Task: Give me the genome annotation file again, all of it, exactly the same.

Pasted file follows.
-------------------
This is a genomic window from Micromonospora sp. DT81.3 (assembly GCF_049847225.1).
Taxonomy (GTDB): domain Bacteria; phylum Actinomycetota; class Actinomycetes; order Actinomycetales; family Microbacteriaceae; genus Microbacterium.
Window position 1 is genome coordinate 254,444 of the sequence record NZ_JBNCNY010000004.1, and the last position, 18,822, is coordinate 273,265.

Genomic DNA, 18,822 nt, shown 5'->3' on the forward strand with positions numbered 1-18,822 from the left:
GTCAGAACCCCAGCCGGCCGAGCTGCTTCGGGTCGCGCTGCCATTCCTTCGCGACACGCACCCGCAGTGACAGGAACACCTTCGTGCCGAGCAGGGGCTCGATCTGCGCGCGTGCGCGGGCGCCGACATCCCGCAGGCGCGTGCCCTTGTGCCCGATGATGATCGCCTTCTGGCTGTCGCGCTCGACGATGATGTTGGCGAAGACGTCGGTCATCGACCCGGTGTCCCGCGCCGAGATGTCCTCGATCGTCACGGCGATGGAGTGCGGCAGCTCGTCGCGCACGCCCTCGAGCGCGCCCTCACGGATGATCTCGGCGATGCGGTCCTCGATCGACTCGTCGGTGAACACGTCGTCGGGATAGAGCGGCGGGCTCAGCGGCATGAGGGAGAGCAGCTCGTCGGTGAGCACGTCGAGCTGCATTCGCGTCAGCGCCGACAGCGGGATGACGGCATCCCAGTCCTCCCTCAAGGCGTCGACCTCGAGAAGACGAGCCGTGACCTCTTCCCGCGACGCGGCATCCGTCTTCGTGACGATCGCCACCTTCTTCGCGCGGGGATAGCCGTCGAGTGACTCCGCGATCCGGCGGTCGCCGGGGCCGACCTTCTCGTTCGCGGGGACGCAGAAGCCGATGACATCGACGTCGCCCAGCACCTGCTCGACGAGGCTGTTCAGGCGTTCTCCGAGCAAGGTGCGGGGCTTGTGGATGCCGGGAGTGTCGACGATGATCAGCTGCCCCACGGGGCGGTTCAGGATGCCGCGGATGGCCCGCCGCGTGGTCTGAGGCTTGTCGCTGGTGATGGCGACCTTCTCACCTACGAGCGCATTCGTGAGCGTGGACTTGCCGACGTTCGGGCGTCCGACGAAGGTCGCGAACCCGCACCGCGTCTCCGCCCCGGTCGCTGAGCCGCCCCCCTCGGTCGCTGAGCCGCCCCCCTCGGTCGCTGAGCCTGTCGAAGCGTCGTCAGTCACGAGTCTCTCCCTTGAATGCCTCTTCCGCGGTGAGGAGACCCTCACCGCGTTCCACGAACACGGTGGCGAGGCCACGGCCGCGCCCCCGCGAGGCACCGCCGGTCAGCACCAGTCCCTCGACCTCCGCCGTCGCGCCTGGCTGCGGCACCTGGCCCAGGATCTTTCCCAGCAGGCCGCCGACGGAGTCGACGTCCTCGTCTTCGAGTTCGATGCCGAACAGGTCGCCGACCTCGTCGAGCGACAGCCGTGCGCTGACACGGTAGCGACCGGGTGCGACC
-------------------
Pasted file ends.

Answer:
This is a genomic window from Micromonospora sp. DT81.3 (assembly GCF_049847225.1).
Taxonomy (GTDB): domain Bacteria; phylum Actinomycetota; class Actinomycetes; order Actinomycetales; family Microbacteriaceae; genus Microbacterium.
Window position 1 is genome coordinate 254,444 of the sequence record NZ_JBNCNY010000004.1, and the last position, 18,822, is coordinate 273,265.

Genomic DNA, 18,822 nt, shown 5'->3' on the forward strand with positions numbered 1-18,822 from the left:
GTCAGAACCCCAGCCGGCCGAGCTGCTTCGGGTCGCGCTGCCATTCCTTCGCGACACGCACCCGCAGTGACAGGAACACCTTCGTGCCGAGCAGGGGCTCGATCTGCGCGCGTGCGCGGGCGCCGACATCCCGCAGGCGCGTGCCCTTGTGCCCGATGATGATCGCCTTCTGGCTGTCGCGCTCGACGATGATGTTGGCGAAGACGTCGGTCATCGACCCGGTGTCCCGCGCCGAGATGTCCTCGATCGTCACGGCGATGGAGTGCGGCAGCTCGTCGCGCACGCCCTCGAGCGCGCCCTCACGGATGATCTCGGCGATGCGGTCCTCGATCGACTCGTCGGTGAACACGTCGTCGGGATAGAGCGGCGGGCTCAGCGGCATGAGGGAGAGCAGCTCGTCGGTGAGCACGTCGAGCTGCATTCGCGTCAGCGCCGACAGCGGGATGACGGCATCCCAGTCCTCCCTCAAGGCGTCGACCTCGAGAAGACGAGCCGTGACCTCTTCCCGCGACGCGGCATCCGTCTTCGTGACGATCGCCACCTTCTTCGCGCGGGGATAGCCGTCGAGTGACTCCGCGATCCGGCGGTCGCCGGGGCCGACCTTCTCGTTCGCGGGGACGCAGAAGCCGATGACATCGACGTCGCCCAGCACCTGCTCGACGAGGCTGTTCAGGCGTTCTCCGAGCAAGGTGCGGGGCTTGTGGATGCCGGGAGTGTCGACGATGATCAGCTGCCCCACGGGGCGGTTCAGGATGCCGCGGATGGCCCGCCGCGTGGTCTGAGGCTTGTCGCTGGTGATGGCGACCTTCTCACCTACGAGCGCATTCGTGAGCGTGGACTTGCCGACGTTCGGGCGTCCGACGAAGGTCGCGAACCCGCACCGCGTCTCCGCCCCGGTCGCTGAGCCGCCCCCCTCGGTCGCTGAGCCGCCCCCCTCGGTCGCTGAGCCTGTCGAAGCGTCGTCAGTCACGAGTCTCTCCCTTGAATGCCTCTTCCGCGGTGAGGAGACCCTCACCGCGTTCCACGAACACGGTGGCGAGGCCACGGCCGCGCCCCCGCGAGGCACCGCCGGTCAGCACCAGTCCCTCGACCTCCGCCGTCGCGCCTGGCTGCGGCACCTGGCCCAGGATCTTTCCCAGCAGGCCGCCGACGGAGTCGACGTCCTCGTCTTCGAGTTCGATGCCGAACAGGTCGCCGACCTCGTCGAGCGACAGCCGTGCGCTGACACGGTAGCGACCGGGTGCGACC